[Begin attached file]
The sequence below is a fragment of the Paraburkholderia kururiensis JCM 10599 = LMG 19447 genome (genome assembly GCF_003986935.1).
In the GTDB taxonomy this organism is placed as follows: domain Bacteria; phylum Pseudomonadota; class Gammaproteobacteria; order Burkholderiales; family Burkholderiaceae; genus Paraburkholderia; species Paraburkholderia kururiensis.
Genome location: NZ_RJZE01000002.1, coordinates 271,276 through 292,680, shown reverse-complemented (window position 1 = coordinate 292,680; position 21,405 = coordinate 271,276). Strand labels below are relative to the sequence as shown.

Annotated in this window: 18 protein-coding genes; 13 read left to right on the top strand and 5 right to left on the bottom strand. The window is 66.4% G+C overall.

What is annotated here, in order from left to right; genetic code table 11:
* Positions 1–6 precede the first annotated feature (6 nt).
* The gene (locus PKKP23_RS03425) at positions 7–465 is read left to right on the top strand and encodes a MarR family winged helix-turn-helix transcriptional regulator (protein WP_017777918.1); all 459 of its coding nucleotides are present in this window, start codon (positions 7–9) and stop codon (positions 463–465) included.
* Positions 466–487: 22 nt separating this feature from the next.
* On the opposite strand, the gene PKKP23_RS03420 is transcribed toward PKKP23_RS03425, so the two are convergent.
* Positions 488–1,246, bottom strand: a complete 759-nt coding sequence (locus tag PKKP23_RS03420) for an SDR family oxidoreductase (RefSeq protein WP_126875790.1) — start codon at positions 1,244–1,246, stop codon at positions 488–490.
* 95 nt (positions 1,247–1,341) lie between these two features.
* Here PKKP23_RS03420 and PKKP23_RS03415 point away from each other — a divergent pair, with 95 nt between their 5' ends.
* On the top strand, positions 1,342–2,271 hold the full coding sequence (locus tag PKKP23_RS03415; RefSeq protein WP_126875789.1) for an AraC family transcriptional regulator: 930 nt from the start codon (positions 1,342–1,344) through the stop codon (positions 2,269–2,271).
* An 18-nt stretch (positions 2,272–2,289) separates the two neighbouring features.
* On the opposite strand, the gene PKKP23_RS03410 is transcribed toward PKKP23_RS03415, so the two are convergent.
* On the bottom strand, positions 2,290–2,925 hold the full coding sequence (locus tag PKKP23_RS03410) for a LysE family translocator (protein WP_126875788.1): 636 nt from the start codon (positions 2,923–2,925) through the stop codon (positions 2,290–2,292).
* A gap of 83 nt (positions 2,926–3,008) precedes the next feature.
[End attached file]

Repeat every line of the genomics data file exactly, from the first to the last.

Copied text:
The sequence below is a fragment of the Paraburkholderia kururiensis JCM 10599 = LMG 19447 genome (genome assembly GCF_003986935.1).
In the GTDB taxonomy this organism is placed as follows: domain Bacteria; phylum Pseudomonadota; class Gammaproteobacteria; order Burkholderiales; family Burkholderiaceae; genus Paraburkholderia; species Paraburkholderia kururiensis.
Genome location: NZ_RJZE01000002.1, coordinates 271,276 through 292,680, shown reverse-complemented (window position 1 = coordinate 292,680; position 21,405 = coordinate 271,276). Strand labels below are relative to the sequence as shown.

Annotated in this window: 18 protein-coding genes; 13 read left to right on the top strand and 5 right to left on the bottom strand. The window is 66.4% G+C overall.

What is annotated here, in order from left to right; genetic code table 11:
* Positions 1–6 precede the first annotated feature (6 nt).
* The gene (locus PKKP23_RS03425) at positions 7–465 is read left to right on the top strand and encodes a MarR family winged helix-turn-helix transcriptional regulator (protein WP_017777918.1); all 459 of its coding nucleotides are present in this window, start codon (positions 7–9) and stop codon (positions 463–465) included.
* Positions 466–487: 22 nt separating this feature from the next.
* On the opposite strand, the gene PKKP23_RS03420 is transcribed toward PKKP23_RS03425, so the two are convergent.
* Positions 488–1,246, bottom strand: a complete 759-nt coding sequence (locus tag PKKP23_RS03420) for an SDR family oxidoreductase (RefSeq protein WP_126875790.1) — start codon at positions 1,244–1,246, stop codon at positions 488–490.
* 95 nt (positions 1,247–1,341) lie between these two features.
* Here PKKP23_RS03420 and PKKP23_RS03415 point away from each other — a divergent pair, with 95 nt between their 5' ends.
* On the top strand, positions 1,342–2,271 hold the full coding sequence (locus tag PKKP23_RS03415; RefSeq protein WP_126875789.1) for an AraC family transcriptional regulator: 930 nt from the start codon (positions 1,342–1,344) through the stop codon (positions 2,269–2,271).
* An 18-nt stretch (positions 2,272–2,289) separates the two neighbouring features.
* On the opposite strand, the gene PKKP23_RS03410 is transcribed toward PKKP23_RS03415, so the two are convergent.
* On the bottom strand, positions 2,290–2,925 hold the full coding sequence (locus tag PKKP23_RS03410) for a LysE family translocator (protein WP_126875788.1): 636 nt from the start codon (positions 2,923–2,925) through the stop codon (positions 2,290–2,292).
* A gap of 83 nt (positions 2,926–3,008) precedes the next feature.